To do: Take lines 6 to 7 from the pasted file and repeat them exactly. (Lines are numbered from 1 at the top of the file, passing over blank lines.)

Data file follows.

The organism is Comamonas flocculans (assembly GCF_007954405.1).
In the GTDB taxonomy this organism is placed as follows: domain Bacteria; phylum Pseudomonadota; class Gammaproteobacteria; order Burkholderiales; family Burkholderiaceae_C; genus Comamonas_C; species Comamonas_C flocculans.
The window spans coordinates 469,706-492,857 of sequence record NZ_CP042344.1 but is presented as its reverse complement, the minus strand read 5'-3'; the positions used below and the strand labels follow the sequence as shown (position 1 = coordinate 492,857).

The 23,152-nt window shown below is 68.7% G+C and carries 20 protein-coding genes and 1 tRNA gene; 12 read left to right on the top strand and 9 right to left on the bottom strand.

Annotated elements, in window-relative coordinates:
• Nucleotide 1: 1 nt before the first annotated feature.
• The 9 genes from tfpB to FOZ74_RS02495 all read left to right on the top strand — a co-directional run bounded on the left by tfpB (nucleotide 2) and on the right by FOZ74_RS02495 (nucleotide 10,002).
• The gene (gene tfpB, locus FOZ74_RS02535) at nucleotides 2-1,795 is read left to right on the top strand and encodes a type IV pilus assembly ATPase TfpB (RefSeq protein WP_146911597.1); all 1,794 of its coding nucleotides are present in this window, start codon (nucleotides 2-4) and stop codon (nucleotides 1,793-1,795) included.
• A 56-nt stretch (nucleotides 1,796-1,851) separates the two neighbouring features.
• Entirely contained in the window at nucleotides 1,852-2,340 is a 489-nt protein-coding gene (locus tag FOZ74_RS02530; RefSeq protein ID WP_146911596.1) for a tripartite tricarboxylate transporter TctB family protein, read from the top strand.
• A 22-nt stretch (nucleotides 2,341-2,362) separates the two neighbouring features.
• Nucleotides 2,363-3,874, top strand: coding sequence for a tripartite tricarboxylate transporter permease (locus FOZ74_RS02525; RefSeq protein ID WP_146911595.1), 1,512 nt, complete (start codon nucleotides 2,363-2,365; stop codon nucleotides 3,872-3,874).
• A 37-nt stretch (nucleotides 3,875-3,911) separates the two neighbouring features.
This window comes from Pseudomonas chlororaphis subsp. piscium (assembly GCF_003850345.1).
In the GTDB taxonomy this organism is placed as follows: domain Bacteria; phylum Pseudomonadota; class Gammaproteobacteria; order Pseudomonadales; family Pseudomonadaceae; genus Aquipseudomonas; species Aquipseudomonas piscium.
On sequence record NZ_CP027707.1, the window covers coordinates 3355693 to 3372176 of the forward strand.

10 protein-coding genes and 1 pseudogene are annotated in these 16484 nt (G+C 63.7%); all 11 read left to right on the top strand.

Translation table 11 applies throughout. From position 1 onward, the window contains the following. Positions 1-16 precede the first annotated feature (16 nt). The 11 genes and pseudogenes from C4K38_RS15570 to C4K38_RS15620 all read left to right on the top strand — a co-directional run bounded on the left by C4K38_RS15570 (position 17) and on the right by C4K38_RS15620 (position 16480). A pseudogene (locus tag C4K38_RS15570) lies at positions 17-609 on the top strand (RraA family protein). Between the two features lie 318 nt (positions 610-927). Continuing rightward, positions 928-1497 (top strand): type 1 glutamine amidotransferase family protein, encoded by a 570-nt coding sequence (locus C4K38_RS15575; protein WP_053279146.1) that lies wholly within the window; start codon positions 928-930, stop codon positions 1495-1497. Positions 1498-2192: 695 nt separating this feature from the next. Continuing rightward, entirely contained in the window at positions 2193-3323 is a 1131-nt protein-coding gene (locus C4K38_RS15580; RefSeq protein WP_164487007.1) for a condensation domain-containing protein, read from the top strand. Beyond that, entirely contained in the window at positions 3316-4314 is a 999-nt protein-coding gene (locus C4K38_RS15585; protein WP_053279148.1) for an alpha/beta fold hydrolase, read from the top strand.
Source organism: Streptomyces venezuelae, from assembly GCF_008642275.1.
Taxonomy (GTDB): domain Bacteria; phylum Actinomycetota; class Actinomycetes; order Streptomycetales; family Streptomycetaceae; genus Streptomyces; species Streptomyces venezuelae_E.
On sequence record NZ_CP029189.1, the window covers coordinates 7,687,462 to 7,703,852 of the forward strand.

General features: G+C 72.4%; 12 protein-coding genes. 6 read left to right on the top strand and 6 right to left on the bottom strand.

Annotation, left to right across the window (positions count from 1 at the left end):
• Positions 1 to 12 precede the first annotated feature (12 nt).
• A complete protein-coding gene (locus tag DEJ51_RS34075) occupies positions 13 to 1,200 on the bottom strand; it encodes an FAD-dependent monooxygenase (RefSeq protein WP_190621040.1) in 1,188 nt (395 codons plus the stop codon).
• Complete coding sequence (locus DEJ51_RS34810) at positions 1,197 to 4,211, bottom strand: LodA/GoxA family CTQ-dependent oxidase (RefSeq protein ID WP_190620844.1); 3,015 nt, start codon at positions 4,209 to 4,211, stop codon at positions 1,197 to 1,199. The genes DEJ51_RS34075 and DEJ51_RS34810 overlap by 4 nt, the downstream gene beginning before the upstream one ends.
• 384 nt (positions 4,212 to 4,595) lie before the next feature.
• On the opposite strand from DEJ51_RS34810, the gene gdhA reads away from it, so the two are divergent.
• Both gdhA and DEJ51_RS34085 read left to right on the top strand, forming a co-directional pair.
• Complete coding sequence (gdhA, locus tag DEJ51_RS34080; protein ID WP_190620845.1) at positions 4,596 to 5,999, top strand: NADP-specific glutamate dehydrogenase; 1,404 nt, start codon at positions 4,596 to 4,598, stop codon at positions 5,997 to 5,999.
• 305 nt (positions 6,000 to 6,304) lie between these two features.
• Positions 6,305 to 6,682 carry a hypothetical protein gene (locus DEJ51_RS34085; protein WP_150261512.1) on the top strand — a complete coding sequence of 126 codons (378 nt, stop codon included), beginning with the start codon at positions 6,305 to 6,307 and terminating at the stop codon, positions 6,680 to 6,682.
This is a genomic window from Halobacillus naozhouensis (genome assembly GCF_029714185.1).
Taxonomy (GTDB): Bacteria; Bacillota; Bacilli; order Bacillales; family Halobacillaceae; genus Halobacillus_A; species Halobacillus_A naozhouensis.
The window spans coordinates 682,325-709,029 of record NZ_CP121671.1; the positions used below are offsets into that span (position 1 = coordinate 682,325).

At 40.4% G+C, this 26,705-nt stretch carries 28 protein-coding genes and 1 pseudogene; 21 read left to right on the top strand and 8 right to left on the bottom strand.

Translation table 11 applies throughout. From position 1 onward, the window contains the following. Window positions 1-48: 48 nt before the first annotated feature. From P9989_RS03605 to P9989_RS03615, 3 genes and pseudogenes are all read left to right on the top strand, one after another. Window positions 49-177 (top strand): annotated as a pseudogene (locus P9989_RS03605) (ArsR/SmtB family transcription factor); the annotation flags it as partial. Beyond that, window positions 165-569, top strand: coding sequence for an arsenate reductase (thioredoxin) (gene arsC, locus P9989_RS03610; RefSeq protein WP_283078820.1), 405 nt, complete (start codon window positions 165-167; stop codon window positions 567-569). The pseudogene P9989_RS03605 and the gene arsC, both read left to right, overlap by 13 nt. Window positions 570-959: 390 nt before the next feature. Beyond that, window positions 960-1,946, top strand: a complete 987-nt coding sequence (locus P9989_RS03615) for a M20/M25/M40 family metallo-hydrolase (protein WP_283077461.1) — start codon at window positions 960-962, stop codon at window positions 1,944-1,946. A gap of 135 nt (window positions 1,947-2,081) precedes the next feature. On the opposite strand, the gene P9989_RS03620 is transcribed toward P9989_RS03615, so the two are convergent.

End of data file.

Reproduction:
• Nucleotide 1: 1 nt before the first annotated feature.
• The 9 genes from tfpB to FOZ74_RS02495 all read left to right on the top strand — a co-directional run bounded on the left by tfpB (nucleotide 2) and on the right by FOZ74_RS02495 (nucleotide 10,002).